First, a clarification: We did not include the Maruti Suzuki Ciaz in this comparison as it is due a comprehensive update very soon. All the cars compared here are the top-of-the-line petrol automatic variants of the respective cars, it is important to note that the Yaris is only offered with a petrol engine in its lineup as of now.
While beauty is subjective, it is clear to see that the Honda City has the most balanced and the sportiest design among the three.
Even though it may be the oldest car here overall, the design update Honda gave it in 2017 has brought it to the forefront in terms of design. “LED Everything!” seems to have been the brief, the City is the only car in this comparison to get all-LED headlamps and all-LED taillamps. That low slung design also seems to not age at all, setting it apart from the competition.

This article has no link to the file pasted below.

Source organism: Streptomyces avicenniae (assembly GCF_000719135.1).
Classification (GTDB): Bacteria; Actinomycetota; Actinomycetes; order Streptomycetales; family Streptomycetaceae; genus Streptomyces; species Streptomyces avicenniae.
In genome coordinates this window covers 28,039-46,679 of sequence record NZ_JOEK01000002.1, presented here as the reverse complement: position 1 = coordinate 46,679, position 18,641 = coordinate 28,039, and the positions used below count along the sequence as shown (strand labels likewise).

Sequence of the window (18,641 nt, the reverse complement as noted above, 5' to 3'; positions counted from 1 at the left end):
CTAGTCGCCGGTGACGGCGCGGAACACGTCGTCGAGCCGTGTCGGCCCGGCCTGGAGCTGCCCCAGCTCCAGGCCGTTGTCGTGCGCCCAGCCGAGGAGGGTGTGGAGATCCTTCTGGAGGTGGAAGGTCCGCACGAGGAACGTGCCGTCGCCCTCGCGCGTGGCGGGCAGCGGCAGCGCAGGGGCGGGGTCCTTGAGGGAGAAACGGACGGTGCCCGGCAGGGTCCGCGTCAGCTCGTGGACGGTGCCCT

If this comparison had the previous-gen Hyundai Verna, it may have had a close battle in the design category with the City. The new Verna, introduced in 2017, has been considerably toned down as compared to its ‘Fluidic’ predecessor. Some may like it some may not, but it is hard to find fault with the Verna’s new design. Projector headlamps, projector fog lamps, LED DRLs, 16-inch alloy wheels and a notchback-like design are the highlights of the Verna.
The Toyota Yaris wins the consolation price in the design competition. It tries too hard to look exciting but harks back to the era when the Japanese were known to design very quirky looking cars. If there is a mismatch between the front and rear design of the Yaris, it is because this is a hatchback with a boot attached to it.
Toyota has done well to hide the fact that the Yaris’ three-box design is based on a hatchback, it does not look out of proportion.
But you can’t help shake that feeling that two different set of designers worked on the front and rear of this car.
The bootlip spoilers on the City and the Verna give them a decidedly sporty look. The Yaris is just plain simple.